Growing Up With Violence, Dallas Artist Wants to Inspire Kids to Persevere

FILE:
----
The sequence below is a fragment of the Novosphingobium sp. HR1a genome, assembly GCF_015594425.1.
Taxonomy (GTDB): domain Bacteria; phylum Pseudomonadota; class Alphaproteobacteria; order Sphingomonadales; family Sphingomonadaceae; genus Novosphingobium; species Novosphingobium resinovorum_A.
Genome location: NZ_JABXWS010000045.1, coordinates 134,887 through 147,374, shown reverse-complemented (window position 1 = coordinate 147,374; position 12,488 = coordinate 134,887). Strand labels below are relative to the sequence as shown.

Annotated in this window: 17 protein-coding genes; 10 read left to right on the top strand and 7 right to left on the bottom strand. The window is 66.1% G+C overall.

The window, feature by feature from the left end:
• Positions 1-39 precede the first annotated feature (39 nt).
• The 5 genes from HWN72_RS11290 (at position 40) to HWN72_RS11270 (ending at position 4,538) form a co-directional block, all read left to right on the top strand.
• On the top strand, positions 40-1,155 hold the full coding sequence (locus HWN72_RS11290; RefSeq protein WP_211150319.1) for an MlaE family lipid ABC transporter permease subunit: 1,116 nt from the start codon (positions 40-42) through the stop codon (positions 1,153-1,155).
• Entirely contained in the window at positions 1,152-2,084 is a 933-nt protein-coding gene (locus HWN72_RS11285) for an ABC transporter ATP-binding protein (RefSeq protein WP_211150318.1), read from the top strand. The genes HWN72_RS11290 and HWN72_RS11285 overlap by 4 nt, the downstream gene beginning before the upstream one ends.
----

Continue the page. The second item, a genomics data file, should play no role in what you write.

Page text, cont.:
As a kid, Arturo Torres had no way to completely avoid the gangs and violence in his neighborhood. So he would crawl under his bed and draw comics as a way to escape.Torres, who grew up in Garland, has come a long way since then. He illustrated The Rap Year Book, a New York Times bestseller by Houston writer Shea Serrano. He’s nearly finished the edits for artwork on Basketball (And Other Things), Serrano’s new book, which comes out later this year. Thousands of pre-orders are already in place for the book, which won't be published until October.Torres, 26, who now lives in Oak Cliff, is making a living off his art, but that’s not what’s really important to him. He is quietly committed to making the lives of Dallas kids better by sharing his stories of perseverance.He’s not into money or fame or being seen as a cultural icon. “That whole ‘Do it for the culture,’ that’s stupid,” he said. “Like, no, ‘do it for the culture’ is stupid. Go out into these kids and do something for them.”Growing up in Garland in the '90s, Torres remembers gang-bangers roaming the streets outside his family’s small home. The house was smack in between the territory of two feuding sets, but Torres’ family was able to stay out of the drama for the most part.   Continue reading...

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